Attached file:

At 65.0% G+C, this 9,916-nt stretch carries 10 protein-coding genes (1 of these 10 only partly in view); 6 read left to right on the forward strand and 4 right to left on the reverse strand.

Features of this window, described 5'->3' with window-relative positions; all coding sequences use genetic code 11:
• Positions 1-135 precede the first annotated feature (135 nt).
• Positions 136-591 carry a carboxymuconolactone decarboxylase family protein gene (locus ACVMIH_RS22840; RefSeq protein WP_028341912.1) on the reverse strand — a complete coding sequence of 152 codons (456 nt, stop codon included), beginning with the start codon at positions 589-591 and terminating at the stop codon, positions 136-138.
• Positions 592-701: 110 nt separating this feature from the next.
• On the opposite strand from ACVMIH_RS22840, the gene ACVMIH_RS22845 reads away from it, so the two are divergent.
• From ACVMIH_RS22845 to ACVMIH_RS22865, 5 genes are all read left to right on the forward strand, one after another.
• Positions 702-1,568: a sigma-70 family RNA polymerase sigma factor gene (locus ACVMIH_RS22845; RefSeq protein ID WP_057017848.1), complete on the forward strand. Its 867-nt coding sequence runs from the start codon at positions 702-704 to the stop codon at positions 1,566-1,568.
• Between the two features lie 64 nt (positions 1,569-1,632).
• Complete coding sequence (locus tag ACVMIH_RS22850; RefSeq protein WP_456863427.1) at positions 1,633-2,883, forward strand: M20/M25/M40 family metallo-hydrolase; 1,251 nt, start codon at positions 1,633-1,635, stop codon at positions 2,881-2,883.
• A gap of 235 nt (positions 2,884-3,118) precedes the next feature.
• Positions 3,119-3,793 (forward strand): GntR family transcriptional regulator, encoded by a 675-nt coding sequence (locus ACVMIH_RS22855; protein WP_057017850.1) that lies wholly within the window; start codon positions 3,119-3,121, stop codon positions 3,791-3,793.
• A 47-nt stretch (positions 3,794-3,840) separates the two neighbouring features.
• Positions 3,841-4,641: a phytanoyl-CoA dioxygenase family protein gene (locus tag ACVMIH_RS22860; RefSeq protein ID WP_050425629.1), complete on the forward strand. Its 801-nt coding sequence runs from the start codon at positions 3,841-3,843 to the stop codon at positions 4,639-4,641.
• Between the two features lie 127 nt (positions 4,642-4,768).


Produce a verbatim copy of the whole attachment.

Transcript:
At 65.0% G+C, this 9,916-nt stretch carries 10 protein-coding genes (1 of these 10 only partly in view); 6 read left to right on the forward strand and 4 right to left on the reverse strand.

Features of this window, described 5'->3' with window-relative positions; all coding sequences use genetic code 11:
• Positions 1-135 precede the first annotated feature (135 nt).
• Positions 136-591 carry a carboxymuconolactone decarboxylase family protein gene (locus ACVMIH_RS22840; RefSeq protein WP_028341912.1) on the reverse strand — a complete coding sequence of 152 codons (456 nt, stop codon included), beginning with the start codon at positions 589-591 and terminating at the stop codon, positions 136-138.
• Positions 592-701: 110 nt separating this feature from the next.
• On the opposite strand from ACVMIH_RS22840, the gene ACVMIH_RS22845 reads away from it, so the two are divergent.
• From ACVMIH_RS22845 to ACVMIH_RS22865, 5 genes are all read left to right on the forward strand, one after another.
• Positions 702-1,568: a sigma-70 family RNA polymerase sigma factor gene (locus ACVMIH_RS22845; RefSeq protein ID WP_057017848.1), complete on the forward strand. Its 867-nt coding sequence runs from the start codon at positions 702-704 to the stop codon at positions 1,566-1,568.
• Between the two features lie 64 nt (positions 1,569-1,632).
• Complete coding sequence (locus tag ACVMIH_RS22850; RefSeq protein WP_456863427.1) at positions 1,633-2,883, forward strand: M20/M25/M40 family metallo-hydrolase; 1,251 nt, start codon at positions 1,633-1,635, stop codon at positions 2,881-2,883.
• A gap of 235 nt (positions 2,884-3,118) precedes the next feature.
• Positions 3,119-3,793 (forward strand): GntR family transcriptional regulator, encoded by a 675-nt coding sequence (locus ACVMIH_RS22855; protein WP_057017850.1) that lies wholly within the window; start codon positions 3,119-3,121, stop codon positions 3,791-3,793.
• A 47-nt stretch (positions 3,794-3,840) separates the two neighbouring features.
• Positions 3,841-4,641: a phytanoyl-CoA dioxygenase family protein gene (locus tag ACVMIH_RS22860; RefSeq protein ID WP_050425629.1), complete on the forward strand. Its 801-nt coding sequence runs from the start codon at positions 3,841-3,843 to the stop codon at positions 4,639-4,641.
• Between the two features lie 127 nt (positions 4,642-4,768).